Star of David Tessellation II and Rouketsu paper review
This tessellation is derived from Lucky Star Tessellation, but due to the different arrangement of paper layers, this one can’t be fractalized. The outline of the molecule looks just like the former model, but the apparent two equilateral triangles inside make it look more like a Star of David than when the inside is composed of six rhombi.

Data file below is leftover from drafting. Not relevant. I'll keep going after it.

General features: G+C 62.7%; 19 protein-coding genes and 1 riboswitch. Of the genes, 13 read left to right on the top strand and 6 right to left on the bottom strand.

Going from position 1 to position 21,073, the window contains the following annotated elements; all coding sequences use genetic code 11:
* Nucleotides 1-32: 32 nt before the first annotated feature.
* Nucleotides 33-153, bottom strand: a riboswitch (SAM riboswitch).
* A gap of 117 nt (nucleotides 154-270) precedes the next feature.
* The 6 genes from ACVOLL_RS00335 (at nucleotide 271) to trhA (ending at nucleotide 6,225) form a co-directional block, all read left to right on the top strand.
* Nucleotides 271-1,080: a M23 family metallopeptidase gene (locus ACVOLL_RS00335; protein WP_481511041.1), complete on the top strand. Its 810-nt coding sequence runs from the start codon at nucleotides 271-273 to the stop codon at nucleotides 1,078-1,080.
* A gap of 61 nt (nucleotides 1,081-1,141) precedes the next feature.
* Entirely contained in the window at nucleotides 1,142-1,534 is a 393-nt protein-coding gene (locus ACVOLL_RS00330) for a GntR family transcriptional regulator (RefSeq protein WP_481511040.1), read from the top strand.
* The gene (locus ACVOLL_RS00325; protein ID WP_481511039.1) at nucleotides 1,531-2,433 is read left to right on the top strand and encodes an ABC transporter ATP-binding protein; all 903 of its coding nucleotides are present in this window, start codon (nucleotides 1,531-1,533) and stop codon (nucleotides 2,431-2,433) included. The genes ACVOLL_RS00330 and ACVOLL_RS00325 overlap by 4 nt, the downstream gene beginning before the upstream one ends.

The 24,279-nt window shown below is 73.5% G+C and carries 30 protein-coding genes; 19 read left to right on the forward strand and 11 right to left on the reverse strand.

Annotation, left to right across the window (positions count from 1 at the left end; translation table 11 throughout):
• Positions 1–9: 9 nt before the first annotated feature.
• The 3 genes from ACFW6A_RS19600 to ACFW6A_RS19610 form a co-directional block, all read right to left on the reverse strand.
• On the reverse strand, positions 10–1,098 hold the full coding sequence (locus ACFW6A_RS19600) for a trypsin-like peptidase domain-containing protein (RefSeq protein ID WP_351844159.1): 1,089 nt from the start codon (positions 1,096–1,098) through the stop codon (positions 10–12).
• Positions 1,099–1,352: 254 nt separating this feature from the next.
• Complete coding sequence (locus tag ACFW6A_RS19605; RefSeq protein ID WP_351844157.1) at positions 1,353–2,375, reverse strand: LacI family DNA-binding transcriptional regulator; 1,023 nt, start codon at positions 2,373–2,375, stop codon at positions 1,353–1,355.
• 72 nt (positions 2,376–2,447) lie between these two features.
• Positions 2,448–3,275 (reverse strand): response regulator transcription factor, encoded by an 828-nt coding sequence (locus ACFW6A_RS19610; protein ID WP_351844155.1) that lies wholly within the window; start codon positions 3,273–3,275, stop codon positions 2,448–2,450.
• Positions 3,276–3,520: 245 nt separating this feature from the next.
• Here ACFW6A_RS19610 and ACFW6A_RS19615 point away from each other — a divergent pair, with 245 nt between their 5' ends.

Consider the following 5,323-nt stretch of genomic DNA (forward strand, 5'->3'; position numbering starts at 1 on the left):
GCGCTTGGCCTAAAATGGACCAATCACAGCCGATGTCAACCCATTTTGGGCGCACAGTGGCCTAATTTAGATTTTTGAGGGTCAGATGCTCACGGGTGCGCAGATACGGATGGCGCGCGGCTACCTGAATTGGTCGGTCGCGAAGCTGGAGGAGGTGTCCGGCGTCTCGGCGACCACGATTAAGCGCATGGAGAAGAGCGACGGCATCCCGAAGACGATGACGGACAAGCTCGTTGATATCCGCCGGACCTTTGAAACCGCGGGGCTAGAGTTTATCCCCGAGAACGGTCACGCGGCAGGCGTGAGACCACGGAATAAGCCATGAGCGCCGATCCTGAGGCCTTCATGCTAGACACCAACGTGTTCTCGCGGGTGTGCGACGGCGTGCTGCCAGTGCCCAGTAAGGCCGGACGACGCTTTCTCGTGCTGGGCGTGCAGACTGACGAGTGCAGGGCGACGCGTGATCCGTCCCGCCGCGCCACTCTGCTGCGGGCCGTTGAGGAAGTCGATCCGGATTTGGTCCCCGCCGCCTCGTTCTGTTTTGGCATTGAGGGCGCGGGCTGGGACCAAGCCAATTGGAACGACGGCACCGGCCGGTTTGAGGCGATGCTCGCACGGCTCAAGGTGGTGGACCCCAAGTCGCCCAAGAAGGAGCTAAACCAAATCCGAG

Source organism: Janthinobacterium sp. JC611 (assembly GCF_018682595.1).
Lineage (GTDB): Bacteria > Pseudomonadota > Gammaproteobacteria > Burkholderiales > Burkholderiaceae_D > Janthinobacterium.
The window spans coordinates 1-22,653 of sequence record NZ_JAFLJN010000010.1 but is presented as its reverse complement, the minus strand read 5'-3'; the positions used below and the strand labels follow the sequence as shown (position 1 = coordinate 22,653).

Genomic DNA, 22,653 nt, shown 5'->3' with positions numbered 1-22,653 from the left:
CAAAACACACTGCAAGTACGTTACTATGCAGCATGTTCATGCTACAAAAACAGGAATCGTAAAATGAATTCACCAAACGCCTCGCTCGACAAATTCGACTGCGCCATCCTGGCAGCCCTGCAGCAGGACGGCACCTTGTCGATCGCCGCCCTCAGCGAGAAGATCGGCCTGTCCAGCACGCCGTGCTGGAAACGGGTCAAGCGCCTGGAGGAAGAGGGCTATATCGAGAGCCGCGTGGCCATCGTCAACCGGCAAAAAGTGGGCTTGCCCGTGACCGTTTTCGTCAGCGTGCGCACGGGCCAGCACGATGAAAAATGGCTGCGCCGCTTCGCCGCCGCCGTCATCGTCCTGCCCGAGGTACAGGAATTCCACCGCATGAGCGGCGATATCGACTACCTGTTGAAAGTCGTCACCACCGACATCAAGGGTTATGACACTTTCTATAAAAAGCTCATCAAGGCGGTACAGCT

This is the first time I folded Leathac Rouketsu paper. Classified as 105 gsm, it is quite thick and rather stiff, especially in the direction perpendicular to the grain. The back side is smooth while the front features an interesting texture which resembles leather. Against the light, it is translucent, with the texture clearly visible. While this paper has a slightly plasticky feel, it kept its geometry well and I was able to precrease the model precisely. However, this paper is rather suited for large grid spacing: its thickness and a big difference in bending resistance between two perpendicular directions make folding small details difficult. Collapsing the model went well, largely because of the paper's stiffness. It felt like it could be really good for corrugations. However, when I had to squash-fold the tips of the stars’ rays in their bottom layers, I found the stiffness to be a bit of an issue. Zoned wet folding might help in this case but I didn’t try it. I also recommend using a bone folder to fold this paper if you care about clean creases (this probably matters much more for tessellations than it does for animals).